Like most of my generation, I did not choose my faith but grew in it. In Nduoni, the village on the slopes of Kilimanjaro where I grew up, one was either Lutheran or Roman Catholic. Actually, most of the villages were not even mixed; they were one or the other. While my parents were Lutheran, my aunts and cousins were Roman Catholic. My parents, especially my mother, played a major role in my faith.
Our church was about two miles from home and on Sundays we – kids – walked to Sunday school early. Halfway on the way home we met our parents on their way for their Sunday worship.
Children, and adults alike, called one another and waited for each other, going from house to house.. By the time we got to church we had called on everyone from our church who was on the same route. Nobody walked to or from church alone.
Christian celebrations like Baptism and Confirmation were similarly communal affairs. The confirmands or the children baptized went to one another’s home accompanied by their parents and godparents for prayers and celebration.
The Roman Catholic Church was almost three miles away and some from the village went to mass every day at six in the morning. That was an early hour in the village. I still remember meeting the same individuals every morning as they returned home from mass and I on my way to school.
Then there was the church bell, everyday – at 12 noon. At the first strike, everything came to a halt. Those weeding their gardens and the shopkeeper in his store, any bus or truck, all came to a standstill. The people came together in convenient groups and a leader emerged from each group and led the rest in reciting the Hail Mary. Everything seemed to be well synchronized, functioning like clockwork.
We were one family but divided between denominations. My parents and uncles were Lutheran; my aunts and cousins were Roman Catholic. It is fair to say that we held those differences dearly. Many did not know much about their denomination, in terms of doctrines, theology or history. A Catholic simply knew that he or she was not a Lutheran and a Lutheran knew he or she was not Catholic. We knew ourselves by who we were not rather than who we were.
I still remember my pastor’s Reformation Day sermons – from as early as I can recall. Year after year, his sermons called on the Catholic nuns to “come out of the convents and get married”. The most fervent argument I heard from my Catholic debaters was that Martin Luther left the Catholic church because he wanted to get married.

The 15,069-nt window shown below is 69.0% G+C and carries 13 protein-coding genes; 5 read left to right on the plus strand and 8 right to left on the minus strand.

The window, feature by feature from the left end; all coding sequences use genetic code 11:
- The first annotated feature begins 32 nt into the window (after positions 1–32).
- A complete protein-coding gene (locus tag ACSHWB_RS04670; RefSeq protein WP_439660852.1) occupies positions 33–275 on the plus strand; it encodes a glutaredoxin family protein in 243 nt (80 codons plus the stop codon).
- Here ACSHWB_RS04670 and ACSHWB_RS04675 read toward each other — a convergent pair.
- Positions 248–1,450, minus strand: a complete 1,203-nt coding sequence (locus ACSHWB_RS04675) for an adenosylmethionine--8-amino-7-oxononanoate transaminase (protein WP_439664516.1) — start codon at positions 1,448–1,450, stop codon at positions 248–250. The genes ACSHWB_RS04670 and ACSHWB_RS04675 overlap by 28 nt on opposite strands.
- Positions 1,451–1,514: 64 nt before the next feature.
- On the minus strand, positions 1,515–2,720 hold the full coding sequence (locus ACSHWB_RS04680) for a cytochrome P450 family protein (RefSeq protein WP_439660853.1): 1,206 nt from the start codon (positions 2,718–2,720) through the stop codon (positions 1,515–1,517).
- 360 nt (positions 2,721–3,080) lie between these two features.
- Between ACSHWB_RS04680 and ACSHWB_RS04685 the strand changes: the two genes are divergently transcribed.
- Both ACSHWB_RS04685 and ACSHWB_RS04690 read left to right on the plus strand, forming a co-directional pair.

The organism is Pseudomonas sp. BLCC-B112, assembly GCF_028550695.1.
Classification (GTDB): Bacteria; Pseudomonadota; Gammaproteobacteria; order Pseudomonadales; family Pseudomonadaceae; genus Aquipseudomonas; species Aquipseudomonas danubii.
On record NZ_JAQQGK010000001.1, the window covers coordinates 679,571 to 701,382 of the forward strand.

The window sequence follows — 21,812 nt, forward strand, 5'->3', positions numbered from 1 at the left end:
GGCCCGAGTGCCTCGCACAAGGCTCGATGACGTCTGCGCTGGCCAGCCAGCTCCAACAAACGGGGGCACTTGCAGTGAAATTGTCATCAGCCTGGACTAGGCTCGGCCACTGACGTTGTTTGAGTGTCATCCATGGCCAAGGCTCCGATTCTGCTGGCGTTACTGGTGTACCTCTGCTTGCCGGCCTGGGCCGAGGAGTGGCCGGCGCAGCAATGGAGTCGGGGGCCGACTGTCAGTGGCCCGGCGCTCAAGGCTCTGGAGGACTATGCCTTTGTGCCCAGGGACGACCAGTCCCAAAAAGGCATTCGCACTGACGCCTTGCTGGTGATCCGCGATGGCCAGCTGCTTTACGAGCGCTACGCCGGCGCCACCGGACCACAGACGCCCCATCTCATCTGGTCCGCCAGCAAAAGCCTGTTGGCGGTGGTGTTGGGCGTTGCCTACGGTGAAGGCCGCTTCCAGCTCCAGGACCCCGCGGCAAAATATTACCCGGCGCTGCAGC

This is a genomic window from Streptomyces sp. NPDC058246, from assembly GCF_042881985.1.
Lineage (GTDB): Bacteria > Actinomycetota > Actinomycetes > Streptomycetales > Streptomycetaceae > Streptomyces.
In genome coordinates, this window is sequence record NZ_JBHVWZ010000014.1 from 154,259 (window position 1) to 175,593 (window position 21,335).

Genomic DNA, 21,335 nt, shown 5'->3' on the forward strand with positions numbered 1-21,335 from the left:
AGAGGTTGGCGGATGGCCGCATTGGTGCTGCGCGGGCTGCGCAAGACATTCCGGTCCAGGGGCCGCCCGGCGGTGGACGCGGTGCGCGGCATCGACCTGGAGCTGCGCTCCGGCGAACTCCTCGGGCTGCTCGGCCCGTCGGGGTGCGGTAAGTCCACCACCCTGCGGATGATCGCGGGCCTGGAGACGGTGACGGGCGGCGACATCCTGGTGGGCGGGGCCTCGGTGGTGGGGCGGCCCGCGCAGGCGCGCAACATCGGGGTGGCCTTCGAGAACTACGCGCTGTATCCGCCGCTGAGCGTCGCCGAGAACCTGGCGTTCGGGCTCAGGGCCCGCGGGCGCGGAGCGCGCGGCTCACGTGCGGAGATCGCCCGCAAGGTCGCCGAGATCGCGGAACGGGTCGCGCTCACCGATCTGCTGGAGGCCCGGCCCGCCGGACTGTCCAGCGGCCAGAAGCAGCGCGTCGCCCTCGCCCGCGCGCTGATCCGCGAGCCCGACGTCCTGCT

Ironically – for my childhood pastor at least – our Lutheran diocese would eventually open a convent and establish a community of nuns even though we referred to them as “Sisters”.
Occasionally a youngster switched allegiance from one’s faith of birth to the other and thereby became a news item in the village. The church that lost a youngster through this cross-over treated it as sabotage by the receiving church. This suspicion spilled over to family and community sensibilities.
I still remember those Sunday services almost dominated entirely by reactions to a defection. The sermon and the prayers were all directed at what was labeled vain adventure. Ultimately these cross-overs and defections turned out to be no more than rebellion by the youngsters against their parents and families. Sooner or later they were reversed only to be played out again and reversed.
It is obvious that, for everyone in that village and all the Wachagga of Kilimanjaro, one’s faith was ingrained in the family and the community. I was a Lutheran because my parents raised me that way. My cousins were Catholic because their parents raised them Catholic. Those claims were repeated for everyone on the slopes of Kilimanjaro.
Desmond Tutu, former archbishop of Cape Town once remarked that a person born in Saudi Arabia will most likely belong to Islam the same way one born in Italy would be a Catholic or one born in a Scandinavian country being a Lutheran.
Of course I have made my choices and decisions as I grew up – I am no longer Lutheran. Similarly, others of the same background have made decisions, to be confirmed in their childhood faith or another of their choice. The foundation that makes those decisions possible is the parents’ inculcation of principles of faith in their children.
By the time of my first visit to Jerusalem I was very ecumenical in outlook. It was a personal ecumenism though, and consisted of friendships with Catholic clerics, not officially sanctioned by our respective church bodies nor involving ecclesiastic practice. Jerusalem was not – and is not – by the way, ecumenical, but that is later.
When I discovered Fr. Liberati from Uganda at the Notre Dame Center of Jerusalem (I have changed his name to respect his confidentiality) we immediately clicked and bonded. He became a good friend over the years in Jerusalem.